It seems China, with strengthening its relationship with Pakistan and boosting its ties with Iran, is trying to paralyze India’s further attempts to undermine China’s dominant role over the Middle East and Central Asia’s market.
What did China earn? And What is waiting for her?
At last, we can conclude that China’s Middle strategy so far has been successful. Simply put, while the US was struggling in wars across the Middle East, China took US’s leading role in trade with the Middle Eastern. In addition, China has maintained friendly relations with all countries in the region without[xlii] engaging in their competition. However, it’s hard to say that China’s “no-involvement” policy in the area can be permanently sustained. Especially after the recent Taliban’s takeover in Afghanistan across China’s western borders next to mostly Muslim-populated Chinese provinces of Xinjian and Urumqi. Although the Taliban has promised[xliii] the Chinese government not to interfere in China’s domestic affairs, it is hard to estimate to what extent it is wise to count on Jihadis’ word. Thus, it is not outrageous to say that in the absence of the United States in the region, China eventually will have to get her hands dirty and play a more significant price for its presence in the Middle East.
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[x] Foreign Affairs Committee, “China Regional Snapshot: Middle East and North Africa.” March 16, 2021. https://gop-foreignaffairs.house.gov/china-regional-snapshot-middle-east-and-north-africa/
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[xviii] Ma, Alexandra.” The US is scrambling to invest more in Asia to counter China’s Belt and Road Initiative mega-project.” Business Insider, 2019. https://www.businessinsider.com/what-is-belt-and-road-china-infrastructure-project-2018-1
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[xxv] Jinping, Xi. “Quick guide to China’s diplomatic levels.” South China Morning Post, 2016. https://www.scmp.com/news/china/diplomacy-defence/article/1903455/quick-guide-chinas-diplomatic-levels
[xxvi] Strüver, Georg. “China’s Partnership Diplomacy: International Alignment Based on Interests or Ideology.” The Chinese Journal of International Politics, Volume 10, Issue 1, Spring 2017, Pages 31–65, https://doi.org/10.1093/cjip/pow015
[xxvii] LaGrone, Sam. “Africom: Chinese Naval Base in Africa Set to Support Aircraft Carries.” U.S. Naval Institute, 2021. https://news.usni.org/2021/04/20/africom-chinese-naval-base-in-africa-set-to-support-aircraft-carriers
[xxviii] Press TV, “China ‘concerned’ over Middle East tension after Saudi cuts Iran ties.” Last Update January 4, 2016. https://www.presstv.ir/Detail/2016/01/04/444507/China-Saudi-Arabia-Iran-Hua-Chunying-Sheikh-Nimr-alNimr-/
[xxix] European Council on Foreign Relations, “China’s great game in the Middle East.” October 21, 2019. https://ecfr.eu/publication/china_great_game_middle_east/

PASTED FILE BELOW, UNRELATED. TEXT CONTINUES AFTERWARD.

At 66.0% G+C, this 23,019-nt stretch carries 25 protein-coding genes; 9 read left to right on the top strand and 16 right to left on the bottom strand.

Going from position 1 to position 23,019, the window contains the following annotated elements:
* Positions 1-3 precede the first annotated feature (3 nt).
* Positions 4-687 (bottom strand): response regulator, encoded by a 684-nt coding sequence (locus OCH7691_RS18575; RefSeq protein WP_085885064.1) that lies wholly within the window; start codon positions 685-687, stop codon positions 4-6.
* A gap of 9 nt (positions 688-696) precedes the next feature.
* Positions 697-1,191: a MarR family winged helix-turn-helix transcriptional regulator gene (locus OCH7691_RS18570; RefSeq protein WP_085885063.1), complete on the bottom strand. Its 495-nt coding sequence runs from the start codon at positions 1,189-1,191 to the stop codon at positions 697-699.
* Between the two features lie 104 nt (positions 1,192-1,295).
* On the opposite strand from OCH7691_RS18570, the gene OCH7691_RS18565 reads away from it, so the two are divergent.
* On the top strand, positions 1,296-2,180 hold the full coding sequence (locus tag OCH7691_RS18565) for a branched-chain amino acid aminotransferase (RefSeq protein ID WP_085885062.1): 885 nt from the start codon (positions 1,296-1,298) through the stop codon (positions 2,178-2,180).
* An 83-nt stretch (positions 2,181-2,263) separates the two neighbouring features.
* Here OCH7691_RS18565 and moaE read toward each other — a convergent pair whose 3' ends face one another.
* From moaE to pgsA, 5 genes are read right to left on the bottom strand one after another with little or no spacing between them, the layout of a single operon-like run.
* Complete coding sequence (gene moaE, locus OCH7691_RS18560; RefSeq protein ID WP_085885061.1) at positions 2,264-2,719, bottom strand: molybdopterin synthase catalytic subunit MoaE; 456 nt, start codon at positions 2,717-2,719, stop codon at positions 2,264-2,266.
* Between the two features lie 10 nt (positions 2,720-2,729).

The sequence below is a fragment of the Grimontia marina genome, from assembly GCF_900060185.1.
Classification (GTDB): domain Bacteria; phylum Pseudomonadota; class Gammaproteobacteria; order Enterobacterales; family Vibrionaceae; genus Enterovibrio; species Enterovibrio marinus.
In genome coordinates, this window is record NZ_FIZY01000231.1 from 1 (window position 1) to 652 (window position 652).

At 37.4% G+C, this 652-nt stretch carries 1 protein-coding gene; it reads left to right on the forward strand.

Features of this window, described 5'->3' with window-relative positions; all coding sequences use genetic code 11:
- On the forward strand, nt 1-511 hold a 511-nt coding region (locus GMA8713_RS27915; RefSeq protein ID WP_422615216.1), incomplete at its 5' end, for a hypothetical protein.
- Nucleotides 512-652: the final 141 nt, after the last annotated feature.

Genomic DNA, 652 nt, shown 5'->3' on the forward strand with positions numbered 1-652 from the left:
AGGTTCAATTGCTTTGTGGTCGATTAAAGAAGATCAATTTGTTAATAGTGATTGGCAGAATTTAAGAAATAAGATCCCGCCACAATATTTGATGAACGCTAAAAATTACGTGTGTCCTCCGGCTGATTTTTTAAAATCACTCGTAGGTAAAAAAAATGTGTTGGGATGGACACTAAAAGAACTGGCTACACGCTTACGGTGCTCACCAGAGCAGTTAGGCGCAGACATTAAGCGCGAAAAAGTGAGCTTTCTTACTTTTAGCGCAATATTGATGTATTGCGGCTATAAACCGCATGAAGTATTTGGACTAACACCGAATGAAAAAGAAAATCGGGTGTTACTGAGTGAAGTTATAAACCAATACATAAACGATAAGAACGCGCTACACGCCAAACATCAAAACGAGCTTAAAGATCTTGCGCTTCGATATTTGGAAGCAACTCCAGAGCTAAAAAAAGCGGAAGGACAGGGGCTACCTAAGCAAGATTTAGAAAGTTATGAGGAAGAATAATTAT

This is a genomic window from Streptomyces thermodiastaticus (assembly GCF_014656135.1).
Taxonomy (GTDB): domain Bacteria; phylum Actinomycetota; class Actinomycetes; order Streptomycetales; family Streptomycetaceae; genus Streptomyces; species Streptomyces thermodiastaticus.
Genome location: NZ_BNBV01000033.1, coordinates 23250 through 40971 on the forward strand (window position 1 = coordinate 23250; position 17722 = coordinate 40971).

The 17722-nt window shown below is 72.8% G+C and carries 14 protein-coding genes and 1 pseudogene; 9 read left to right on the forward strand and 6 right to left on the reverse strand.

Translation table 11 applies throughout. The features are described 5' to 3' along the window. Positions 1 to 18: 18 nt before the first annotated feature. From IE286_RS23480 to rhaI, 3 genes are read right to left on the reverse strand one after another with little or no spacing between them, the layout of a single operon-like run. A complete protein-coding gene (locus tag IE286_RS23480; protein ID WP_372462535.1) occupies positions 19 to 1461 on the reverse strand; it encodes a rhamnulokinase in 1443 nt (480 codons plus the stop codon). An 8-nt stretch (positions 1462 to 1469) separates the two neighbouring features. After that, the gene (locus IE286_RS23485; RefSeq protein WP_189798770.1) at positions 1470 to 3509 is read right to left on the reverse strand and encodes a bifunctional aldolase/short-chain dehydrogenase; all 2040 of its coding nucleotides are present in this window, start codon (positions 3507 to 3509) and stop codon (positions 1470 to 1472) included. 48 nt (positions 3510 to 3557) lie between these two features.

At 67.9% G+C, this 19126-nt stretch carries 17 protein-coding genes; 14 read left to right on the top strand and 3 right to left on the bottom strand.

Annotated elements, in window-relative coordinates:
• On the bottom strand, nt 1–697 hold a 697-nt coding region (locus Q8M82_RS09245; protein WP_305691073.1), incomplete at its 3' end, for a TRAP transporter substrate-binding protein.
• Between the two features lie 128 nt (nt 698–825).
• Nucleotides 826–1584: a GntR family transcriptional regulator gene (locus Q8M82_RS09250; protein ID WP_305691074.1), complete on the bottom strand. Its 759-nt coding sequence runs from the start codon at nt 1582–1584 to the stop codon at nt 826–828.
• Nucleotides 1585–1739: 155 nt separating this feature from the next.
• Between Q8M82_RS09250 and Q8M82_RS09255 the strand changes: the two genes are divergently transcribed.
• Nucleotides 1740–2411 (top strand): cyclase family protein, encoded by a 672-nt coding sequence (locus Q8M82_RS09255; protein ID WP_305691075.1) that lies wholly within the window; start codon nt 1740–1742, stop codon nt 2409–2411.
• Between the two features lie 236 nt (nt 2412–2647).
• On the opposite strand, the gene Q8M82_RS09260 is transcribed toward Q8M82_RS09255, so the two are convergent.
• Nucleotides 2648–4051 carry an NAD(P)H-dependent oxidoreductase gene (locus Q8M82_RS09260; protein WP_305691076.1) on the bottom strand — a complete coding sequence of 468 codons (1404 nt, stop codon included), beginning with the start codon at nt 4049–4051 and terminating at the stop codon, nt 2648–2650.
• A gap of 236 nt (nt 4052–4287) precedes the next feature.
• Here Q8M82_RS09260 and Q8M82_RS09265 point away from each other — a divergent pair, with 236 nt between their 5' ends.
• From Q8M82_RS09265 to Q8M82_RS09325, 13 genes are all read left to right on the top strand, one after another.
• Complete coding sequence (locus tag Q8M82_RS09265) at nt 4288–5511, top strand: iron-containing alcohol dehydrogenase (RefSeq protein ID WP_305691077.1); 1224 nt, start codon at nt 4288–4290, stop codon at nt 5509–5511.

[xxx] Wang, Yanan. “China will ‘never seek hegemony,’ Xi says in reform speech.” AP News, 2018. https://apnews.com/article/4c9476378e184f238845337ba442715c
[xxxi] Bijan, Zheng. “China’s Peaceful Rise to Great-Power Status.” Foreign Affairs, 2005. https://www.foreignaffairs.com/articles/asia/2005-09-01/chinas-peaceful-rise-great-power-status
[xxxii]Friesen, Garth. “Politic, Productivity & Population: Why The Chinese Economy Flew and India’s Just Grew.” Forbes, 2019. https://www.forbes.com/sites/garthfriesen/2019/03/21/politics-productivity-population-why-the-chinese-economy-flew-and-indias-just-grew/?sh=7a4aad262e7d
[xxxiii] Yousefi, Amir Mohammad.” ژئوپليتيک، ژئواکونوميک و چشمانداز همکاري ايران و هند در چابهار [Geopolitics, Geoeconomics, and the Prospective of Iranian-Indian Cooperation in Chabahar Port]” The Geopolitics Journal, 2020. http://journal.iag.ir/article_106587_73649863f4b256ca4db39068a467766d.pdf
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[xxxv] Bhaumik, Anirban. “India wants Chabahar Port in North-South Transport Corridor to counter China’s moves to link it with Belt & Road Initiative.” Deccan Herald, 2021. https://www.deccanherald.com/national/india-wants-chabahar-port-in-north-south-transport-corridor-to-counter-china-s-moves-to-link-it-with-belt-and-road-initiative-958210.html
[xxxvi] Ramachandran, Sudha. “India Doubles Down on Chabahar Gambit.” The Diplomat, 2019. https://thediplomat.com/2019/01/india-doubles-down-on-chabahar-gambit/
[xxxvii] Sacks, David. “The China-Pakistan Economic Corridor Hard Reality Greets BRI’s Signature Initiative.” Council on Foreign Relations, 2021. https://www.cfr.org/blog/china-pakistan-economic-corridor-hard-reality-greets-bris-signature-initiative
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[xxxix] Saran, Shyam. “What China’s One Belt and One Road Strategy Means for India, Asia and the World.” The Wire, 2015. https://web.archive.org/web/20151118041734/http:/thewire.in/2015/10/09/what-chinas-one-belt-and-one-road-strategy-means-for-india-asia-and-the-world-12532/
[xl] Hincks, Joseph. “What China’s New Deal with Iran Says About Ambitions in the Region.” The Time, 2020. https://time.com/5872771/china-iran-deal/
[xli] Bowman, Bradley. Brobst, Ryan. Zovak, Zane. “Iran Joining the Shanghai Cooperation Organization.” The Foundation for Defense of Democracies, 2021. https://www.fdd.org/analysis/2021/09/22/iran-joining-shanghai-cooperation-organisation/
[xlii] Lai, David. Lingwall, Noah. “ China; A Solution in the Middle East.” The Diplomat, 2015. https://thediplomat.com/2015/06/china-a-solution-in-the-middle-east/
[xliii] Lun Tian, Yew. “Beware Taliban promises, Afghanistan envoy to China warns.” Reuters, 2021. https://www.reuters.com/world/asia-pacific/beware-taliban-promises-afghanistan-envoy-china-warns-2021-08-06/